- audit all account access privileges, particularly those granted admin rights, with an eye toward reducing access to the lowest level necessary for the account to still function.
- implement network segmentation, to keep valuable data points separate from each other and to make it harder for attackers to move freely throughout an environment should they gain an initial foothold.
- deploy intelligent automation where possible to speed up malware detection and mitigation efforts, also minimizing the error risk often associated with manual processes.
- never agree to pay a ransom and do whatever is necessary to avoid ending up in a situation where that seems to be the best, or only, option. Paying a ransom encourages future attacks and doesn’t guarantee access to data will be restored (See: Last year’s NotPetya attacks).
As for users, they should:
- know how to spot red flags indicating a phishing email, a frequent first step in ransomware campaigns, including:
- unexpected requests for sensitive or high-value information (ex., credentials, financial details, etc.).
- persistent typos or awkward phrasing. No one is immune to the occasional typo. However, emails that would wear out spelling and grammar checks might indicate the person on the other end isn’t who they claim to be.
- email addresses that, at first glance, appear legitimate but upon closer inspection are shown to only be close approximations of an authentic account (ex., replacing an uppercase I with a lower case L).
- links that, when hovered over, are revealed to direct the recipient to somewhere other than where the text of the message claims.
- feel empowered to confirm requests for credentials or financial information with leadership using alternate channels (IM, phone, etc.) rather than by responding directly via a potentially compromised email thread.
- participate in regular training to better understand the methods cyber criminals will use to try to compromise them.
- understand where to turn if they feel a message they received might be malicious.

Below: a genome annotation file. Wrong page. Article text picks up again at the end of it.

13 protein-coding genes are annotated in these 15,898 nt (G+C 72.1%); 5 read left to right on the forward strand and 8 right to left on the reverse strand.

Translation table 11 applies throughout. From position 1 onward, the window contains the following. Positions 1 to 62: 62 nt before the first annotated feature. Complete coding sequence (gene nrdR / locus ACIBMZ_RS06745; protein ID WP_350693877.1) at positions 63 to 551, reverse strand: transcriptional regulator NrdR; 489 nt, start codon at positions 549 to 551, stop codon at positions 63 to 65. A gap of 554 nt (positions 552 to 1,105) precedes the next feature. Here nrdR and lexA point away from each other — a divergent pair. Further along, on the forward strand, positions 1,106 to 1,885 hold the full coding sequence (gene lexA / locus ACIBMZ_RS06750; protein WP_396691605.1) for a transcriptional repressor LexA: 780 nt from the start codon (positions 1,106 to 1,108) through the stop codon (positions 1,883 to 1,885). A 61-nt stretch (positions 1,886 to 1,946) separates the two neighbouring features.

- feel comfortable reporting any interactions with a potentially malicious message or link right away, giving IT valuable time to react.
Next Steps: Living out your ransomware worst case scenario (sort of)
The most basic thing every organization needs to have in order to survive a ransomware attack is a plan. Every level and department needs to understand that, if something goes wrong, they should respond by doing X,Y and Z. This plan should lay out in detail how technical teams, organizational leadership, those on the operational side, PR teams, etc. should respond. However, having a plan isn’t enough. Every potential tripping point or question should be smoothed over and answered before that plan is put into practice.
Need a hand building out or stress-testing your incident response plan? The Arraya Cyber Team (ACT) can help. Our experts can work with you to build out and then step through a fictional disaster scenario. Such exercises are completely customizable and can cover everything from attempts to repel attacks to what would happen should hackers actually get inside your network. This latter point may be uncomfortable to think about, but is too important to overlook. Reach out to ACT to learn more about our Tabletop Incident Response Workshops or to schedule yours now!
Visit https://www.arrayasolutions.com/contact-us/ to connect with our team now.